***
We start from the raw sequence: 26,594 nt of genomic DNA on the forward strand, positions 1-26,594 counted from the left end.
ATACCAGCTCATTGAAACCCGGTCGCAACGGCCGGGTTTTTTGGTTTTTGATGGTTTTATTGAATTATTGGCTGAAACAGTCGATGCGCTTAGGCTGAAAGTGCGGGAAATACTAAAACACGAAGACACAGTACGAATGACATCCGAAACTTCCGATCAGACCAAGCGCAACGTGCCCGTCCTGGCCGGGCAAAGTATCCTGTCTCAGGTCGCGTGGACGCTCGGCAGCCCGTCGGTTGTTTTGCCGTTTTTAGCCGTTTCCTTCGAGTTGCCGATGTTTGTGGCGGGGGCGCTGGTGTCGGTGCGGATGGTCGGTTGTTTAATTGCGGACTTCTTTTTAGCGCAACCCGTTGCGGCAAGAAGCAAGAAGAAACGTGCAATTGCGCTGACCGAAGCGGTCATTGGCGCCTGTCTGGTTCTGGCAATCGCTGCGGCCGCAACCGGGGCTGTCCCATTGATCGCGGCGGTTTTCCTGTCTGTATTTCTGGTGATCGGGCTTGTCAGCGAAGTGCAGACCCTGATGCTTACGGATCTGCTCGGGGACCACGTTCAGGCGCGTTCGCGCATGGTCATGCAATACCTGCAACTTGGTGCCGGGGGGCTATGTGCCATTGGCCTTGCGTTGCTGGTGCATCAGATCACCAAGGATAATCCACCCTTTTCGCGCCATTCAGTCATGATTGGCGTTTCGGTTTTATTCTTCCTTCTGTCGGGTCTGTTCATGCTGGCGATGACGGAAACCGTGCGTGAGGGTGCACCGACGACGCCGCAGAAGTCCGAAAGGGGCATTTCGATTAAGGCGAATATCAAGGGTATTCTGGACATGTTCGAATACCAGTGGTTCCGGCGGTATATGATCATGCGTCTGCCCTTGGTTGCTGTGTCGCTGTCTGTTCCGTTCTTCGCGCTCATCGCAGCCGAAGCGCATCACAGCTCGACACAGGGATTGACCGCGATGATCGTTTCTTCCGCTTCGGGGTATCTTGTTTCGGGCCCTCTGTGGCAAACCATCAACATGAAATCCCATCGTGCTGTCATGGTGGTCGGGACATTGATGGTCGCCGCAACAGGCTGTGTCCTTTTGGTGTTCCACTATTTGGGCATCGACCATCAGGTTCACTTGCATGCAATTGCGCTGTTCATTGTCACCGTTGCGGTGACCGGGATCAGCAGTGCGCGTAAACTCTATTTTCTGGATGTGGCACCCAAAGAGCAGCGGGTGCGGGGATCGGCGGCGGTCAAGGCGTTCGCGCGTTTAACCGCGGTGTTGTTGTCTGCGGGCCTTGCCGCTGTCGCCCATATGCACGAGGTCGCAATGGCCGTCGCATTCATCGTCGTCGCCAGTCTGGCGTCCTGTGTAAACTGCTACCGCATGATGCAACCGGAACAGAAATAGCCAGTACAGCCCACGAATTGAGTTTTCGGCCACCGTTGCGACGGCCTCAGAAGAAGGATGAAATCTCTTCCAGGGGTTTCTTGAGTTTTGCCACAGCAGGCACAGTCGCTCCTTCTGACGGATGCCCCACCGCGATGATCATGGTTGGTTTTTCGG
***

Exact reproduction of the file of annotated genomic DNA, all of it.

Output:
We start from the raw sequence: 26,594 nt of genomic DNA on the forward strand, positions 1-26,594 counted from the left end.
ATACCAGCTCATTGAAACCCGGTCGCAACGGCCGGGTTTTTTGGTTTTTGATGGTTTTATTGAATTATTGGCTGAAACAGTCGATGCGCTTAGGCTGAAAGTGCGGGAAATACTAAAACACGAAGACACAGTACGAATGACATCCGAAACTTCCGATCAGACCAAGCGCAACGTGCCCGTCCTGGCCGGGCAAAGTATCCTGTCTCAGGTCGCGTGGACGCTCGGCAGCCCGTCGGTTGTTTTGCCGTTTTTAGCCGTTTCCTTCGAGTTGCCGATGTTTGTGGCGGGGGCGCTGGTGTCGGTGCGGATGGTCGGTTGTTTAATTGCGGACTTCTTTTTAGCGCAACCCGTTGCGGCAAGAAGCAAGAAGAAACGTGCAATTGCGCTGACCGAAGCGGTCATTGGCGCCTGTCTGGTTCTGGCAATCGCTGCGGCCGCAACCGGGGCTGTCCCATTGATCGCGGCGGTTTTCCTGTCTGTATTTCTGGTGATCGGGCTTGTCAGCGAAGTGCAGACCCTGATGCTTACGGATCTGCTCGGGGACCACGTTCAGGCGCGTTCGCGCATGGTCATGCAATACCTGCAACTTGGTGCCGGGGGGCTATGTGCCATTGGCCTTGCGTTGCTGGTGCATCAGATCACCAAGGATAATCCACCCTTTTCGCGCCATTCAGTCATGATTGGCGTTTCGGTTTTATTCTTCCTTCTGTCGGGTCTGTTCATGCTGGCGATGACGGAAACCGTGCGTGAGGGTGCACCGACGACGCCGCAGAAGTCCGAAAGGGGCATTTCGATTAAGGCGAATATCAAGGGTATTCTGGACATGTTCGAATACCAGTGGTTCCGGCGGTATATGATCATGCGTCTGCCCTTGGTTGCTGTGTCGCTGTCTGTTCCGTTCTTCGCGCTCATCGCAGCCGAAGCGCATCACAGCTCGACACAGGGATTGACCGCGATGATCGTTTCTTCCGCTTCGGGGTATCTTGTTTCGGGCCCTCTGTGGCAAACCATCAACATGAAATCCCATCGTGCTGTCATGGTGGTCGGGACATTGATGGTCGCCGCAACAGGCTGTGTCCTTTTGGTGTTCCACTATTTGGGCATCGACCATCAGGTTCACTTGCATGCAATTGCGCTGTTCATTGTCACCGTTGCGGTGACCGGGATCAGCAGTGCGCGTAAACTCTATTTTCTGGATGTGGCACCCAAAGAGCAGCGGGTGCGGGGATCGGCGGCGGTCAAGGCGTTCGCGCGTTTAACCGCGGTGTTGTTGTCTGCGGGCCTTGCCGCTGTCGCCCATATGCACGAGGTCGCAATGGCCGTCGCATTCATCGTCGTCGCCAGTCTGGCGTCCTGTGTAAACTGCTACCGCATGATGCAACCGGAACAGAAATAGCCAGTACAGCCCACGAATTGAGTTTTCGGCCACCGTTGCGACGGCCTCAGAAGAAGGATGAAATCTCTTCCAGGGGTTTCTTGAGTTTTGCCACAGCAGGCACAGTCGCTCCTTCTGACGGATGCCCCACCGCGATGATCATGGTTGGTTTTTCGG